Bringing Communities Together: Four Takeaways from PerkinsHacks
April 25, 2018
April 25, 2018
Recently, I had the pleasure of attending Perkins School for the Blind’s first-ever Hackathon. I’d read about Hackathons before – people from all age groups and backgrounds coming together to tinker with technology, competing against one another to see who is able to build the best template, application or contraption. These innovations are often created with the goal of solving a problem. But many times, emerging technologies available today are created without taking the blind or disability community into consideration – innovations with this lack of accessibility can for some people just mean more barriers.
Perkins School for the Blind’s first-ever Hackathon was designed with this objective: bring college students from across the country together with software developers and the blind community, and task them to develop tech-based solutions to barriers faced by low-vision people in their careers, education and daily living. While this event was able to produce real solutions, it also spread awareness of the importance of accessibility in designing new technologies. Here are four key takeaways on running a successful Hackathon, which can be applied as you plan out your next event.
At a Hackathon, it is important to be able to confer with experts from the technology field – they are great for helping to spark a new idea or offer a new angle a younger technologist might not think of. However, it is equally if not more important to collaborate with potential users of that product or technology. At Perkins’ Hackathon, the college students were able to have members of the blind community actually test out their ‘hacks’ and mentor them throughout the event. Potential users are the best people to communicate any challenges or issues with new technology and add a valuable perspective to help designers develop the best possible product.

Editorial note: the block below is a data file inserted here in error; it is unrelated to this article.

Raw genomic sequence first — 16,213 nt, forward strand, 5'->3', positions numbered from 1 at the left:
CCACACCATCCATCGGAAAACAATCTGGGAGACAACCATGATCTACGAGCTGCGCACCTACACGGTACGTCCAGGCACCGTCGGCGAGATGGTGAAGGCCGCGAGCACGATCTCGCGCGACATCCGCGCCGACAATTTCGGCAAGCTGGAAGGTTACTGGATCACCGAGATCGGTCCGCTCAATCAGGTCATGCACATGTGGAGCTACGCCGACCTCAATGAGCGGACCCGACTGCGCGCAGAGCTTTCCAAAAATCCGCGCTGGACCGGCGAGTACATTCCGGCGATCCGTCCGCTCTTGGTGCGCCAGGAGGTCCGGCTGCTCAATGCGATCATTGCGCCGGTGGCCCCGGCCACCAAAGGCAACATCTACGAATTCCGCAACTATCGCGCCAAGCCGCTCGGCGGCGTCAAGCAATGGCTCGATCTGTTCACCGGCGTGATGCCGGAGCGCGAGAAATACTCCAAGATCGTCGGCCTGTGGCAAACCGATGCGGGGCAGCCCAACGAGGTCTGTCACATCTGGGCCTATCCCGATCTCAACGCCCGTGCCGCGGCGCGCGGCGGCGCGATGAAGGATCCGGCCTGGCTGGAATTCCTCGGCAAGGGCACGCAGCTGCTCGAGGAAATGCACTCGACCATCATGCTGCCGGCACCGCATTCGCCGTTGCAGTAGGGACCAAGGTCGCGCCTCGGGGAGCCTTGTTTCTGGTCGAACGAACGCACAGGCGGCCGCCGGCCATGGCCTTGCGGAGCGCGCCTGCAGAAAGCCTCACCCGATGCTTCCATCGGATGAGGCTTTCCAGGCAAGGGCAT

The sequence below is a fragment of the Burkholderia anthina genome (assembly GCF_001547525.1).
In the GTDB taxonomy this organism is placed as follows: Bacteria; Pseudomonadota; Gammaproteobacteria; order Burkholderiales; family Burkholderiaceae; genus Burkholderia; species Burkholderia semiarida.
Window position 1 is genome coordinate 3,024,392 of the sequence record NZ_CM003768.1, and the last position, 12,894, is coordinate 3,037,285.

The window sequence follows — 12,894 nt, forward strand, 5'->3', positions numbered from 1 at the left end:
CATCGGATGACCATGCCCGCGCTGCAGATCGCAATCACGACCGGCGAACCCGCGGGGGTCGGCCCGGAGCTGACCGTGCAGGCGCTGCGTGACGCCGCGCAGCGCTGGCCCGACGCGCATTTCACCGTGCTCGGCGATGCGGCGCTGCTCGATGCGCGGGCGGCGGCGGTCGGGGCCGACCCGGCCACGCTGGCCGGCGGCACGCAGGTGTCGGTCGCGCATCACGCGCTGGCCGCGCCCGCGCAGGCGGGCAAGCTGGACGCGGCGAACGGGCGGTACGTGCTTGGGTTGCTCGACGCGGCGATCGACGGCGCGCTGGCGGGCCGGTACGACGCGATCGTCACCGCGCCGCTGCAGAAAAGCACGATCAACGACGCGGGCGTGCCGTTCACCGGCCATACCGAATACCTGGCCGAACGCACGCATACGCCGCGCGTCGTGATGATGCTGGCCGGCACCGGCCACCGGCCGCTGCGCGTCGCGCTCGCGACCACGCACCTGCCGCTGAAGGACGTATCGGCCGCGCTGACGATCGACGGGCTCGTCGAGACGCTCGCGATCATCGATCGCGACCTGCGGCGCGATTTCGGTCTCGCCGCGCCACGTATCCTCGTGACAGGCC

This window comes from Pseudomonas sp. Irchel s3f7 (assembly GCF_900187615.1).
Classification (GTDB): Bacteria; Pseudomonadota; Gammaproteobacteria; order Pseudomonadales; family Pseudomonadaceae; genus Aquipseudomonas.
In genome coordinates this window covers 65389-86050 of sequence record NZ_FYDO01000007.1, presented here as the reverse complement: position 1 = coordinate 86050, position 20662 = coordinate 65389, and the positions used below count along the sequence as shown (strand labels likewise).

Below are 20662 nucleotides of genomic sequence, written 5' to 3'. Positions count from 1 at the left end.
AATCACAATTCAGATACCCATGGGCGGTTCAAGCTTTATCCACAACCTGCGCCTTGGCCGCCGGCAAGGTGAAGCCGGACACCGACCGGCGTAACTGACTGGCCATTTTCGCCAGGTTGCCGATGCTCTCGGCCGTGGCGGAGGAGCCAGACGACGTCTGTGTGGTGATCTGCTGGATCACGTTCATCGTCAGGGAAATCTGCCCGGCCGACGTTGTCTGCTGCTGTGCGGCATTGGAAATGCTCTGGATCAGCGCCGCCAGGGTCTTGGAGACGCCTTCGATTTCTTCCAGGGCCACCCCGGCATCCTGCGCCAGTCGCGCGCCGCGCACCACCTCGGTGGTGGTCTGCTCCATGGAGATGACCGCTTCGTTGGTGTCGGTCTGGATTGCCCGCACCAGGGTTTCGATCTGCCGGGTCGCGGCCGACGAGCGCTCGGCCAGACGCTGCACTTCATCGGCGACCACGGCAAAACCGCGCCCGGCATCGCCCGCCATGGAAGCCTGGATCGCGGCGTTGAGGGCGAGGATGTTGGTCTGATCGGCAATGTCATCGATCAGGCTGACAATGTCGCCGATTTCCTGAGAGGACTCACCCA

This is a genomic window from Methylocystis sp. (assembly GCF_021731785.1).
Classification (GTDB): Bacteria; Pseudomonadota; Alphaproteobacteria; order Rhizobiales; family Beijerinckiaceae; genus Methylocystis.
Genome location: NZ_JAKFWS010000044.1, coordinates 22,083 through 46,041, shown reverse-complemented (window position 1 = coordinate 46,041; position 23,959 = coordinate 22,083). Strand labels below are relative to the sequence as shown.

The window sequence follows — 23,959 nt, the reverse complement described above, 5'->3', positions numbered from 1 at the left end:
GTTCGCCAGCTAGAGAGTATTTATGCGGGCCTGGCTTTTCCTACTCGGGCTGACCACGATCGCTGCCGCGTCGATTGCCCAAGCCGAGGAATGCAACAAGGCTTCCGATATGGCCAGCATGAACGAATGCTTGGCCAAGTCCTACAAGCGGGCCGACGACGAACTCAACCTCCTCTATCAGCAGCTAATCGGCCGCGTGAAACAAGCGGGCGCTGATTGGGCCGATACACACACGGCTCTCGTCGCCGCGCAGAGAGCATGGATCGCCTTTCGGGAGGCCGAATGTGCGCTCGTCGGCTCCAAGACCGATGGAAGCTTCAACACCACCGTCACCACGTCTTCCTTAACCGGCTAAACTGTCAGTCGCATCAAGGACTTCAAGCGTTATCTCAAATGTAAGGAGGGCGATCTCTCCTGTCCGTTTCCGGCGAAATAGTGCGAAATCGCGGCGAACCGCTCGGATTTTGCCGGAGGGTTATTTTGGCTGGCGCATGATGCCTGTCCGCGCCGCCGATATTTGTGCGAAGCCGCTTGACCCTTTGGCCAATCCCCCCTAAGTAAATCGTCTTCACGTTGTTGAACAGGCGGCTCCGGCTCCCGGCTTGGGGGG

Part of what made the inaugural PerkinsHacks such a success with its participants and attendees was the communication and organization of the event. Communicating internally at an event is just as important as communicating with external audiences. The point person in charge of the event should develop a run-of-show that all staff members and volunteers are aware of in advance. This will ensure that the event runs smoothly and that clear instructions can be given to the guests at the event. As demonstrated by the Hackathon, organization can ensure that any event runs smoothly.
Especially at events with lots of energy and engaging visuals, social media can be an excellent way to elevate awareness that your Hackathon or event is going on. Quotes from notable speakers on Twitter, as well as Instagram stories that follow the progress of the event, are just a couple of ways to use social media to let your followers learn more about the event. It is important to ensure that the event has one hashtag – this will help participants and audiences alike follow the conversation across different platforms.
Knowing your audience is a critical part of any event. The main audience participating at Perkins’ Hackathon was college students, so between the technology-based design challenges and workshops with corporate sponsors, the organization also planned fun activities – these included games like GoalBall and a watermelon eating contest. Activities like these, especially at a long event, can help keep audiences engaged – as well as give their brains the downtime they need to develop the best possible solutions. Lastly, make sure to feed them well – people will remember the solutions, but they will also remember the food!
Photography courtesy of Perkins School for the Blind